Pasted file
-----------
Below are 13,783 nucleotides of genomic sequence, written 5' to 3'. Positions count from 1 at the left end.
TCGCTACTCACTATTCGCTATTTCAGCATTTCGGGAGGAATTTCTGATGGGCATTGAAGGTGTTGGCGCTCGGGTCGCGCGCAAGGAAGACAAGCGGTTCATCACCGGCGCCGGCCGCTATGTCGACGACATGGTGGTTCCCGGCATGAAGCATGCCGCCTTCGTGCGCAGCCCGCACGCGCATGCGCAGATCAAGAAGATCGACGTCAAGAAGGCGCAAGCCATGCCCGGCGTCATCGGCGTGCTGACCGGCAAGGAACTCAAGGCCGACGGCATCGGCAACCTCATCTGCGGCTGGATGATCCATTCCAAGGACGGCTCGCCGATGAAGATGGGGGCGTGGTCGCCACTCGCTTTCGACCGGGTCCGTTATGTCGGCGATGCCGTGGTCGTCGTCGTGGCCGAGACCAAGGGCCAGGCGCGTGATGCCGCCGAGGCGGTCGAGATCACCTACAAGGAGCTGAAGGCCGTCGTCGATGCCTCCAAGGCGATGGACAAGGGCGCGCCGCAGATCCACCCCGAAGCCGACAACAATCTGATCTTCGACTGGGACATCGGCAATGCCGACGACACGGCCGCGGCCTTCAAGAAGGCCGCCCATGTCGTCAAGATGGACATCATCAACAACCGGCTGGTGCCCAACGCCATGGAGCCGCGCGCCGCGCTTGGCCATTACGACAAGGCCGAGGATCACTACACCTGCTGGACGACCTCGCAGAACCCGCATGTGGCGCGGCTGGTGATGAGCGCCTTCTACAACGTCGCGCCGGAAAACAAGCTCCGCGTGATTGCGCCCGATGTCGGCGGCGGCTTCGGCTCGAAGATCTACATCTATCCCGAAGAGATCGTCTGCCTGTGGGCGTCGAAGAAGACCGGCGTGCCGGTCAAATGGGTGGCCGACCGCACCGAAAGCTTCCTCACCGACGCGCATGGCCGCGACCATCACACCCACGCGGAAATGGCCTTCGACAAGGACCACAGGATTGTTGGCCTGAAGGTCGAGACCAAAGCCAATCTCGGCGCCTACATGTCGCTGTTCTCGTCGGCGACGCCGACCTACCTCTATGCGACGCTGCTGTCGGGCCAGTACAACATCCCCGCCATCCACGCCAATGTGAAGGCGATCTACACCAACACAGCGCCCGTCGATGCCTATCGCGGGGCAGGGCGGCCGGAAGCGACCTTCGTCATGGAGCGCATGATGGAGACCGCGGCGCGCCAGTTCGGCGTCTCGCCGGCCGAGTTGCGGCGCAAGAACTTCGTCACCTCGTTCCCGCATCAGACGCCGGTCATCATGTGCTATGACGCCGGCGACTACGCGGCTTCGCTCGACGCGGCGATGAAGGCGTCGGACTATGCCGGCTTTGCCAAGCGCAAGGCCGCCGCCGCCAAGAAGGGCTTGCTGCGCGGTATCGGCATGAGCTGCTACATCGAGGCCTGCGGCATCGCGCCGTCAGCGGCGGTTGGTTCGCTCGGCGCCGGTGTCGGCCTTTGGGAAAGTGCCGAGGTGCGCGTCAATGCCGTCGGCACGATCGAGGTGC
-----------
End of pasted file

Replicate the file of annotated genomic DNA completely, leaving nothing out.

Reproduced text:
Below are 13,783 nucleotides of genomic sequence, written 5' to 3'. Positions count from 1 at the left end.
TCGCTACTCACTATTCGCTATTTCAGCATTTCGGGAGGAATTTCTGATGGGCATTGAAGGTGTTGGCGCTCGGGTCGCGCGCAAGGAAGACAAGCGGTTCATCACCGGCGCCGGCCGCTATGTCGACGACATGGTGGTTCCCGGCATGAAGCATGCCGCCTTCGTGCGCAGCCCGCACGCGCATGCGCAGATCAAGAAGATCGACGTCAAGAAGGCGCAAGCCATGCCCGGCGTCATCGGCGTGCTGACCGGCAAGGAACTCAAGGCCGACGGCATCGGCAACCTCATCTGCGGCTGGATGATCCATTCCAAGGACGGCTCGCCGATGAAGATGGGGGCGTGGTCGCCACTCGCTTTCGACCGGGTCCGTTATGTCGGCGATGCCGTGGTCGTCGTCGTGGCCGAGACCAAGGGCCAGGCGCGTGATGCCGCCGAGGCGGTCGAGATCACCTACAAGGAGCTGAAGGCCGTCGTCGATGCCTCCAAGGCGATGGACAAGGGCGCGCCGCAGATCCACCCCGAAGCCGACAACAATCTGATCTTCGACTGGGACATCGGCAATGCCGACGACACGGCCGCGGCCTTCAAGAAGGCCGCCCATGTCGTCAAGATGGACATCATCAACAACCGGCTGGTGCCCAACGCCATGGAGCCGCGCGCCGCGCTTGGCCATTACGACAAGGCCGAGGATCACTACACCTGCTGGACGACCTCGCAGAACCCGCATGTGGCGCGGCTGGTGATGAGCGCCTTCTACAACGTCGCGCCGGAAAACAAGCTCCGCGTGATTGCGCCCGATGTCGGCGGCGGCTTCGGCTCGAAGATCTACATCTATCCCGAAGAGATCGTCTGCCTGTGGGCGTCGAAGAAGACCGGCGTGCCGGTCAAATGGGTGGCCGACCGCACCGAAAGCTTCCTCACCGACGCGCATGGCCGCGACCATCACACCCACGCGGAAATGGCCTTCGACAAGGACCACAGGATTGTTGGCCTGAAGGTCGAGACCAAAGCCAATCTCGGCGCCTACATGTCGCTGTTCTCGTCGGCGACGCCGACCTACCTCTATGCGACGCTGCTGTCGGGCCAGTACAACATCCCCGCCATCCACGCCAATGTGAAGGCGATCTACACCAACACAGCGCCCGTCGATGCCTATCGCGGGGCAGGGCGGCCGGAAGCGACCTTCGTCATGGAGCGCATGATGGAGACCGCGGCGCGCCAGTTCGGCGTCTCGCCGGCCGAGTTGCGGCGCAAGAACTTCGTCACCTCGTTCCCGCATCAGACGCCGGTCATCATGTGCTATGACGCCGGCGACTACGCGGCTTCGCTCGACGCGGCGATGAAGGCGTCGGACTATGCCGGCTTTGCCAAGCGCAAGGCCGCCGCCGCCAAGAAGGGCTTGCTGCGCGGTATCGGCATGAGCTGCTACATCGAGGCCTGCGGCATCGCGCCGTCAGCGGCGGTTGGTTCGCTCGGCGCCGGTGTCGGCCTTTGGGAAAGTGCCGAGGTGCGCGTCAATGCCGTCGGCACGATCGAGGTGC